Greening the data centre

Greening the data centre

David Watkins, solutions director for Virtus Data Centres discusses how the industry is delivering on its carbon zero commitments.

The rapid rise of smartphones, IoT adoption, and big data analytics has meant that data usage is growing exponentially. In 2012, there were only 500,000 data centres worldwide to handle global internet traffic, but today, according to IDC, there are more than eight million.

However, this growth of data and demand for data centres comes at a cost. Every year, global data centres are purging metric tonnes of out-of-date hardware, using vast amounts of electricity, and generating large carbon footprints.

As a result, the pressure to address this is significant. The EU Commission recently set a “green deadline”, stating that industry "should become climate neutral by 2030.” Customers are expecting change too – as businesses ask their providers for evidence of robust sustainability and carbon reduction measures.

The data centre industry must work to meet its environmental targets while maintaining service and delivering on continually growing customer demand.

Harnessing renewables

Global supplies from renewable power, including wind, solar and hydro are on-track to surpass supplies of gas, oil and coal-fired stations in the near future.

Late 2019 saw renewables surpass fossil fuels as the largest generation source of UK energy for the first time, and its falling prices through technology improvement and scale means that it’s now more affordable than ever to harness renewable energy sources.

Renewable energy projects are an area of continued success for the industry, helping data centre providers meet their sustainability commitments.

A good example of this at work is a campus in the southwestern tip of Iceland, which runs almost entirely on geothermal and hydroelectric power. The Icelandic data centre owners claim theirs to be the world's first carbon-neutral data centre, and the industry is suitably impressed. BMW has already moved a large portion of its German clusters to the campus, and more organisations look set to follow.

Australia, too, is rising to the green challenge in terms of renewable energy – a data centre in Port Melbourne now includes one of Australia's biggest solar arrays for generating its own power, providing customers with the opportunity to choose 100% renewable power for their IT infrastructure.

Tackling the cooling issue

One big area of improvement for the data centre industry is to develop superior cooling techniques.

A popular solution is to simply locate data centres in cold or windy climates, but this simply isn’t practical for all – data centres and customers alike.

Another approach is leaving fewer servers on, so as not to waste time idling: Facebook invented a system called Autoscale in 2014 that reduces the number of servers that need to be on during low-traffic hours, leading to power savings of around 15%, and, some companies have turned to Artificial Intelligence (AI) to optimise their internal cooling systems by matching weather and operational conditions, reducing cooling energy usage by almost 40%.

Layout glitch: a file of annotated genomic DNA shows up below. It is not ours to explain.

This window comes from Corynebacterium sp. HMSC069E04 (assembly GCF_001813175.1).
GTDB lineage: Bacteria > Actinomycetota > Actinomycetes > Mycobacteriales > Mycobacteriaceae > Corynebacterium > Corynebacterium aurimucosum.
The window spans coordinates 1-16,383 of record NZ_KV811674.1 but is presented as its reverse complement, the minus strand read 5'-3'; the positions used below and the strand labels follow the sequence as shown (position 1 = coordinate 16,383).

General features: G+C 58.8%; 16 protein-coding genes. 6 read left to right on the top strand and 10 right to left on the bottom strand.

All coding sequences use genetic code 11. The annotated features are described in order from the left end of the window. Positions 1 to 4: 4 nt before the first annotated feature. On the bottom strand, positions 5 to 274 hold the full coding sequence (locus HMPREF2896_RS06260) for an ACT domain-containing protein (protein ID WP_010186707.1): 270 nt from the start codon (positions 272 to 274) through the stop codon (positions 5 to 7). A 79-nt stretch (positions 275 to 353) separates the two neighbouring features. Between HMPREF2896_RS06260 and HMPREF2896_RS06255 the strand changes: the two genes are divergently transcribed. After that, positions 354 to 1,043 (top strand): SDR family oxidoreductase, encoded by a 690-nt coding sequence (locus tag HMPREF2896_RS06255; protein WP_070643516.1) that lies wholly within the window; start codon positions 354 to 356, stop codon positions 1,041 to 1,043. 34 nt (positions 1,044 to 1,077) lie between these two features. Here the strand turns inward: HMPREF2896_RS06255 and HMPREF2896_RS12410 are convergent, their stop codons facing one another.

Technology advances are having a significant effect on the development of innovative cooling methods. For example, a Frankfurt data centre has reduced its water consumption through an on-site reverse osmosis water treatment plant, and has implemented the harvesting of rainwater to feed the plants that cover the exterior walls and roof. Outside air is used for cooling more than 60% of the time in this innovative design.

In the UK, Virtus Data Centres, is continually looking at how to optimise its data centres. To keep them as efficient as possible, the company uses a variety of innovative design elements for greater efficiency while actually lowering costs; this includes air flooded data halls, utilising hot aisle containment, and cooling using industry leading technologies. 

A holistic approach

Instead of discrete initiatives, experts agree that environmental ambitions must be built into every aspect of data centre construction and maintenance. When it comes to construction, BREEAM standards examine the green credentials of commercial buildings, verifying the performance of buildings and comparing them against sustainability benchmarks.

By adhering to BREEAM standards, data centre providers can lead with energy efficient and effective design from the start, adopting the latest in building technologies and sustainable sourcing of materials for these buildings – ensuring a smarter, cleaner way of consuming energy and water.

Once a building is up and running there are plenty of every day concerns to address too. Highly efficient UPS (Unlimited Power Supply) systems, for example, having the ability to hibernate parts of the system when they aren’t being used – saving on unnecessary power use.

As global consumption of technologies continues to grow and become more and more advanced, the need for data centres underpinning all of this becomes greater.

Data centres must work harder to deliver on the dual requirements of customer needs and sustainability demands. And whilst technology advancement will continue to benefit businesses and the wider populations, data centre operators must figure out how to be as energy efficient as possible, to ensure the carbon footprint left behind isn’t irreversible.

The industry is already taking positive steps to marry performance with sustainability, embracing zero carbon energy sources, whilst maintaining the security of supply, service uptime and customer satisfaction.